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DOMESTICATION OF THE CHICKEN, you’d think, would have been an historically defined deal. But, indeed, research published only recently has upset traditional thoughts on the matter. Here, in Parts 1 and 2 today and tomorrow, are the latest on this.

Other Animals. It’s generally agreed that dogs were the earliest of human domestication efforts; these, evolving from wolves around 12,000 B.C. Sheep came a millennium or two later to nomadic people, perhaps 11,000 to 9000 B.C. Goats, around 8000 B.C. 

As civilizations became more settled, domestication of swine and cattle followed. I’m not surprised that the domesticated cat is more recent, perhaps around 7500 B.C. It’s thought that a symbiosis developed as raisers of grain trained wild cats as rat-catchers.

What About Chickens? Wikipedia says, “The traditional view is that chickens were first domesticated for cockfighting in Asia, Africa, and Europe…. Exactly when and where the chicken was domesticated remains a controversial issue.”

The Latest Word. Ann Gibbons describes in Science magazine, June 6, 2022, How the Wild Jungle Fowl Became the Chicken.” 

“From chicken biryani to khao mun gai,” Gibbons writes, “chicken and rice is a winning combo worldwide. But the two are more inextricably linked than even chefs realized. A pair of new archaeological studies suggest that without rice, chickens may have never existed.”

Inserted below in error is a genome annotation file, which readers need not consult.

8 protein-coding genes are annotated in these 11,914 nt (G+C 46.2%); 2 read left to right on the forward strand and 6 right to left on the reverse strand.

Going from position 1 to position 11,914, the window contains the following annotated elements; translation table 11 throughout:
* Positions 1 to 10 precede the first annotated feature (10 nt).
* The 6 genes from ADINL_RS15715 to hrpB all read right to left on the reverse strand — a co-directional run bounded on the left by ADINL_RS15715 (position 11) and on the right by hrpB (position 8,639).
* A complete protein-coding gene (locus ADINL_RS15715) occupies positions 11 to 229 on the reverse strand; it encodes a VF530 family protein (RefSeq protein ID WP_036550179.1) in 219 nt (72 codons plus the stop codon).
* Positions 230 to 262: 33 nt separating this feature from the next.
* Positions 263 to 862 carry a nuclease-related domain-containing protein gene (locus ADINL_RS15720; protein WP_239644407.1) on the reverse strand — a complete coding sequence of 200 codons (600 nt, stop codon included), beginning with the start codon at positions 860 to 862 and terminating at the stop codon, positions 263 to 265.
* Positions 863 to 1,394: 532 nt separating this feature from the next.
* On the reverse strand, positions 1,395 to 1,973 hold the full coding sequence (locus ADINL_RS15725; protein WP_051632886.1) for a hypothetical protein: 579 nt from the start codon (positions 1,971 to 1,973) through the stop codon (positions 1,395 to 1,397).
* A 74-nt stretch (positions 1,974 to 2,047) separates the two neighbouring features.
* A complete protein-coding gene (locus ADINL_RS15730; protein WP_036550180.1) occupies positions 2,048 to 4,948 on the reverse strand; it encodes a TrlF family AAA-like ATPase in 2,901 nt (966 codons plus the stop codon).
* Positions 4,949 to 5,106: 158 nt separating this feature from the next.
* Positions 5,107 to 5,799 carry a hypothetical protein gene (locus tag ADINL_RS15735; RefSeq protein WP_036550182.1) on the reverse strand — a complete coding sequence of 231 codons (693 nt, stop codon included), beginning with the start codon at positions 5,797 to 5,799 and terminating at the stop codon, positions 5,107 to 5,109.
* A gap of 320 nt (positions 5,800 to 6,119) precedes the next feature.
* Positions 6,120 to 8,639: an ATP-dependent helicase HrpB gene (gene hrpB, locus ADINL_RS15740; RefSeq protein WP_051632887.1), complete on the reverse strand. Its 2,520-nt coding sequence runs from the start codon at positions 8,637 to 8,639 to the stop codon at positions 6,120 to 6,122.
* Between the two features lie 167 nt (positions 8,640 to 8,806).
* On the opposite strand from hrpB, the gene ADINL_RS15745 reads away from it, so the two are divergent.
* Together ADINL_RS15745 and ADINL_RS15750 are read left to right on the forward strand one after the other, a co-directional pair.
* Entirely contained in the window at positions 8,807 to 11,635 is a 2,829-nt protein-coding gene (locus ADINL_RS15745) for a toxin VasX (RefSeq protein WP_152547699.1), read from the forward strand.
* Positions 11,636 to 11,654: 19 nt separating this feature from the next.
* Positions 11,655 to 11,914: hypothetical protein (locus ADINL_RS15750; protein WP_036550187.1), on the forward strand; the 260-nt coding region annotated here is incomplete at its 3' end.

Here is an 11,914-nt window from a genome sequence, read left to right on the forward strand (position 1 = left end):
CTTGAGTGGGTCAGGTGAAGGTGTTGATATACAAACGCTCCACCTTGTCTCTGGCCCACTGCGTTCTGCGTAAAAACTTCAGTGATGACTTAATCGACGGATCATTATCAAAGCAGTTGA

“Wild red jungle fowl of Thailand were lured by rice grains into a life of domestication.” Image from Science, June 6, 2022.

Gibbons continues, “The work reveals that chickens may have been domesticated thousands of years later than scientists thought, and only after humans began cultivating rice within range of the wild red jungle fowl, in Thailand or nearby in peninsular Southeast Asia….”

“Charles Darwin,” Gibbons says, “proposed that chickens descended from the red jungle fowl—a colorful tropical bird in the pheasant family—because the two look so much alike. But proving him right has been difficult. Five varieties of jungle fowl range from India to northern China, and small chicken bones are rare in fossil sites.”

Chicken and Rice. Gibbons cites work performed by Joris Peters, Ophélie Lebrasseur, Evan K. Irvine-Pease, and Greger Larson: “The Biocultural Origins and Dispersal of Domestic Chickens,” Proceedings of the National Academy of Sciences, June 6, 2022.

“Although previous studies have made claims for an early origin of chickens,” the researchers note, “our results suggest that unambiguous chickens were not present until ∼1650 to 1250 BCE in central Thailand.”

The researchers continue: “A correlation between early chickens and the first appearance of rice and millet cultivation suggests that the production and storage of these cereals may have acted as a magnet, thus initiating the chicken domestication process.”

Tomorrow in Part 2, the researchers’ methodology is discussed. ds

© Dennis Simanaitis,, 2022 

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